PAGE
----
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October 18, 1947 - Image 5

Resource type:
Text
Publication:
The Michigan Daily, 1947-10-18

Disclaimer: Computer generated plain text may have errors. Read more about this.

18, 1947 -

THE MICHWAS

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PAGE FIVE

Primts yiven
To University
By. Alunnus
Another boost has been given to
the University Student Print Loan
Collection begun this fall.
Col. Thomas M. Spaulding,
Class of '02, has contributed 23
prints to increase the collection to
the 500 mark. The prints donated
by Col. Spaulding are of famous
paintings at the National Gallery
of Art in Washington D. C. In-
cluded in the group are works by
Degas, Reynolds, DeHooch, and
Rembrandt.
Col. Spaulding, who served as
the head of the Adjutant Gen-
eral's Office in Washington dur-
ing the war, is an old friend of the
University. He has contributed
103 incunabula to the General Li-
brary, as well as 2,205 books to the
Stephen Spaulding Collection, es-
tablished in memory of his son,
who died while a student at the
University in 1927.
A Stephen Spaulding Scholar-
ship has also been established
from the gift of funds belonging
to Col. Spaulding's son.
The prints contributed by Col.
Spaulding will be available for
distribution at a date to be an-
nounced in the near future, Mrs.
Eloise Wilkinson, director of the
print library said.
A few printsare available for
distribution at the present time,
however.

Soviet Crops
Near Pre-War
Level--Gilmore
High Totals Predicted
In Industrial Output
By EDDY GILMORE
MOSCOW Oct. 17--()-Offi-
cial crop announcements indicate
that the Soviet Union, steadily
strengthening its economic ties
with some other nations, is going
to have a large amount of goods
with which to trade and deal this
year.
Official reports give this pic-
ture:
1. The grain crop is the best
since before the war.
2. Sugar beet production is way
up and the Ukraine is expected
this year to regain its position as
the world leader in beet sugar.
3. The tobacco crop is fine-
the best since before the war and
perhaps the best on record.
4. The cotton crop appears ex-
cellent, certainly the best since be-
fore the German invasion.
5. Russia hardly ever has seen
so many potatoes.
6. The tea plantations of the
far south, considerably expanded,
have produced bumper crops.
7. The fish industry has report-
ed record catches and with the
fish-canning industry restored
and built-up, there should be an
abundance of fish and sea food in
the U.S.S.R. this year.
Soviet newspapers have esti-
mated the 1947 wheat harvest at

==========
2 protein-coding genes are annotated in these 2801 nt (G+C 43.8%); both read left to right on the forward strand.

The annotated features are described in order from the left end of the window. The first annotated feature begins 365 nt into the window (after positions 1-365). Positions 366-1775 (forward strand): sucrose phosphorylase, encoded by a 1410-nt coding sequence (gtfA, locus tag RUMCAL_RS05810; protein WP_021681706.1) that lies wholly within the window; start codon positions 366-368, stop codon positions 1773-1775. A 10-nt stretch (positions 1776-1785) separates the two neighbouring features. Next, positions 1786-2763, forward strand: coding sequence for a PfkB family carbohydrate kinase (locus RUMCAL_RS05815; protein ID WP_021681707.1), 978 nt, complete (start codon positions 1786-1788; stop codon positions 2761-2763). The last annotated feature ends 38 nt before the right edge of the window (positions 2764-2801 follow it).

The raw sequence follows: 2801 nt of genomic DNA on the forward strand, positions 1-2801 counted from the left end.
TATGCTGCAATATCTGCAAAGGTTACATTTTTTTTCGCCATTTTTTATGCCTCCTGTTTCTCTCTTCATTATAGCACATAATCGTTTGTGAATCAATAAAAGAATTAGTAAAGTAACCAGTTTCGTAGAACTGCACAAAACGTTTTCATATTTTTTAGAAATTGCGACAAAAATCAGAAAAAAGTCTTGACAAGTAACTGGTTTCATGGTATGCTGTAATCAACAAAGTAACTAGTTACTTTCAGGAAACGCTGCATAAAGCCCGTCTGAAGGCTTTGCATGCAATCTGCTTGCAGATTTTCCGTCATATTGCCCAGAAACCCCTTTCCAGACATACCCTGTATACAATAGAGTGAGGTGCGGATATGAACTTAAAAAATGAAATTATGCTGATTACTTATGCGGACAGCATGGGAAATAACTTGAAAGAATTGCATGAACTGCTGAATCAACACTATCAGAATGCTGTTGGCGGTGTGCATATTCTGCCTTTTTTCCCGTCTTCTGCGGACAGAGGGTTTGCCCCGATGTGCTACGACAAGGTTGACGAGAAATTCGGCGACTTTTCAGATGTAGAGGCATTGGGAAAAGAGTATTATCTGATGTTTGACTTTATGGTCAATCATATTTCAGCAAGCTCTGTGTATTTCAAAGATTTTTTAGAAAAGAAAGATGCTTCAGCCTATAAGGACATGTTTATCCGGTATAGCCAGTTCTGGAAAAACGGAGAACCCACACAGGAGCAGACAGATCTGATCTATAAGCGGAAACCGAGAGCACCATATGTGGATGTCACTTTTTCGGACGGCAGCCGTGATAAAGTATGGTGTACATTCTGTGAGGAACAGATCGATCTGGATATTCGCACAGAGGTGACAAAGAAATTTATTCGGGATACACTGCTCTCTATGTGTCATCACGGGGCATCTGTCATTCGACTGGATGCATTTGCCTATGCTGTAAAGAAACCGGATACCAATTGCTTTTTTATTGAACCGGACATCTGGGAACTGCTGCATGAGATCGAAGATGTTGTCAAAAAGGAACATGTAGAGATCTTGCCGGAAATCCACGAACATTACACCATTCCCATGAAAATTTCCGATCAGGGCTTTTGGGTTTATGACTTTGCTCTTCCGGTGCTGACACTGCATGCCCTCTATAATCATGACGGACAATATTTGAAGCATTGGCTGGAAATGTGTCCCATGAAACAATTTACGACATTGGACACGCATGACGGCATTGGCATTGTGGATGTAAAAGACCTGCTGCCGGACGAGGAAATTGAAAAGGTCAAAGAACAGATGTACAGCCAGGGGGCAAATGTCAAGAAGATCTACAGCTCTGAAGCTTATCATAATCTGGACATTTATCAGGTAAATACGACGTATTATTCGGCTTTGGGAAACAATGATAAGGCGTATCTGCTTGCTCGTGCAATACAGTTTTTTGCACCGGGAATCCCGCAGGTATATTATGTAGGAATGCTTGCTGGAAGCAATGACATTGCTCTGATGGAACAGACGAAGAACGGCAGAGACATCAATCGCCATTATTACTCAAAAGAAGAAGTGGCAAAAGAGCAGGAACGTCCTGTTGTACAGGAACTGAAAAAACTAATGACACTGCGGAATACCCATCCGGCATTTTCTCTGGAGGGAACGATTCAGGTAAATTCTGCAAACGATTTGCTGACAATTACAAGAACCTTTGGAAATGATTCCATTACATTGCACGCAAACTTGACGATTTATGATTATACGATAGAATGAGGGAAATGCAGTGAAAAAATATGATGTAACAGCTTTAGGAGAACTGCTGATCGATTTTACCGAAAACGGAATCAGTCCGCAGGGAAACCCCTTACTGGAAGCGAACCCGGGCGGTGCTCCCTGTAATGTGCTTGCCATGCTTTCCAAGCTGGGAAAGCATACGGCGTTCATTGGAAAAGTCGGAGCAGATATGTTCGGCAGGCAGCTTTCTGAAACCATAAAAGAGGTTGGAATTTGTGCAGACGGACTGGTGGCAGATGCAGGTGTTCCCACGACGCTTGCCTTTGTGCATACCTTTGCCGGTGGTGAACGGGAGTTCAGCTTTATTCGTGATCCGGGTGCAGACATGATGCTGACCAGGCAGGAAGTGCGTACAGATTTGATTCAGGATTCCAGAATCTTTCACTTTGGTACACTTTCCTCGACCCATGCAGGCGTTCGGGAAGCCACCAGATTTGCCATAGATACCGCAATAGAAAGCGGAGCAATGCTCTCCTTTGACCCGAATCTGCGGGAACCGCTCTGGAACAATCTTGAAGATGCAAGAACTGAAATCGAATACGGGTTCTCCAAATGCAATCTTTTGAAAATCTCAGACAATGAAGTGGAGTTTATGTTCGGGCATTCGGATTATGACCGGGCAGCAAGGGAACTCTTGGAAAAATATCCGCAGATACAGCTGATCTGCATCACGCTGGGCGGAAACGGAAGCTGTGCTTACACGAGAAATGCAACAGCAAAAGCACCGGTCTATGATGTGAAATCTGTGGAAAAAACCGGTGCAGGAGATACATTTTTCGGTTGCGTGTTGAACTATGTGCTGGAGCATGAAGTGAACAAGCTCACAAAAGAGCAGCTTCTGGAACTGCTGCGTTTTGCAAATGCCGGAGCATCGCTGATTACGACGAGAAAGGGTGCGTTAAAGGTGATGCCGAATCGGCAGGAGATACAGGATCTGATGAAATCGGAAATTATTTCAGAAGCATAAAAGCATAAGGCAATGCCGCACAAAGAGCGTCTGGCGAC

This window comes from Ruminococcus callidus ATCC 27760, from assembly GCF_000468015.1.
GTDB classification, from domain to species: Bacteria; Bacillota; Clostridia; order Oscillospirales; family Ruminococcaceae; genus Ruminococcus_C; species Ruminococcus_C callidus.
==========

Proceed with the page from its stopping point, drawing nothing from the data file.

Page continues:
about 44,000,000 tons.
In addition to these highly es-
sential agricultural items the
Russian people are given these as-

WASHINGTON, Oct. 17-(E)-
James F. Byrnes opened the
lid a bit further tonight on se-
cret Roosevelt - Churchill cor-
respondence to show that the
British agreed in 1944 to let Rus-
sia have "a largely preponderant
voice" in Romania and Bulgaria.
In return, his evidence showed,
Britain was to "have the freedom
to save Greece.
A foreign office spokesman re-
plying to British criteism of his
book, "Speaking Frankly," was
"incorrect" in stating that Britain
and Russia agreed to set up
spheres of influence in the Balk-
ans. with Greece in the British or-
bit and Romania in the Soviet or-
bit..
Byrnes declared tonight that
the foreign office spokesman who
said there was only a military
strategy agreement "evidently.ar
is not informed."
"My statement, Byrnes said,
was based on a message from
Prime Minister Churchill to
President Roosevelt dated March
8, 1945.

GUARD PLANE WRECKED ON PIKE'S PEAK-This Iowa National Guard plane, lost in a blinding
storm, crashed on Pike's Peak, 60 miles past its destination in Denver, Colo. Rescuers struggled
through waist-deep snow to rescue the four survivors. Three persons were killed in the crash.

SPress Club Sponsors Meeting
Of State Newspaper Editors

SNAKES AT COURTHOUSE-George Washington Hensler, Har-
lan, Ky., handles snake atop monument at courthouse in Harlan
when members of the "Faith Healers" sect won in one court ruling,
lost another, under Kentucky law banning public handling of
snakes.

.!

UNUSUAL
CHRISTMAS CARDS J
(NOW ON DISPLAY)
Imported tea (from India and o
China), jewelry, linen, copper,
brass, also handmade leather V
bags.
0
aJnia.JArtSop
Across from the Arcade - 330 MAYNARD STREET

Ike' Seen as '48
GOP Possibility
WASHINGTON, Oct. 17-(R)-
S nAtn Brufa t-o ~ia

An estimated 150 newspaper edi-
tors from throughout the state are
expected to attend the 30th an-
nual meeting of the University
Press Club slated to get underway
Nov. 6.
The two-day affair will feature
a discussion of the question of
armament and peace, constitu-
tional revision in Michigan and
some problems in higher educa-
tion.1
After the two-day meeting
packed with business sessions and
discussions the editors will relax
at the Wolverine-Indiana football
battle as guests of the Board in
Control of Athletics.
Notables slated to address the

oenauo brews~er t± ep", mam') surances concerning the health of
today quoted General Douglas the national economy:
MacArthur as saying that if a Coal and steel production are
General ever runs for election swelling..
against President Truman, it will Restored, rebuilt and modern-
be General Dwight D. Eisenhower ized, the oil and gasoline industry
The Maine senator told report- has made fine strides and its pro-
ers it happened in the summer of duction totals should be very high
1946 in 1947.

TYPEWRITERS
Office and Portable Models
of all makes
Bought,
Rented,
Repaired,
STATIONERY & SUPPLIES
0. D. MORRILL
314 South State St.
G. I. Requisitions Accepted

Sigler, President Alexander Ruth-
yen, Free Press Publisher John
Knight, and several other promi-
nant newsmen.

-1

Health Instr[ctor
Takes Field [Tip
Miss Patricia M. Walsh, instruc-
tor in public health nursing at the
University began a two-week field
trip yesterday to observe student
programs for public health nurses
at universities and field agencies.

!. l A .

editors include Governor

Kim

You Can Lose
Unwanted Pounds and Inches
just where you want them off;
no diets, drugs, medicines or
back breaking exercises,
Harold M. Baskin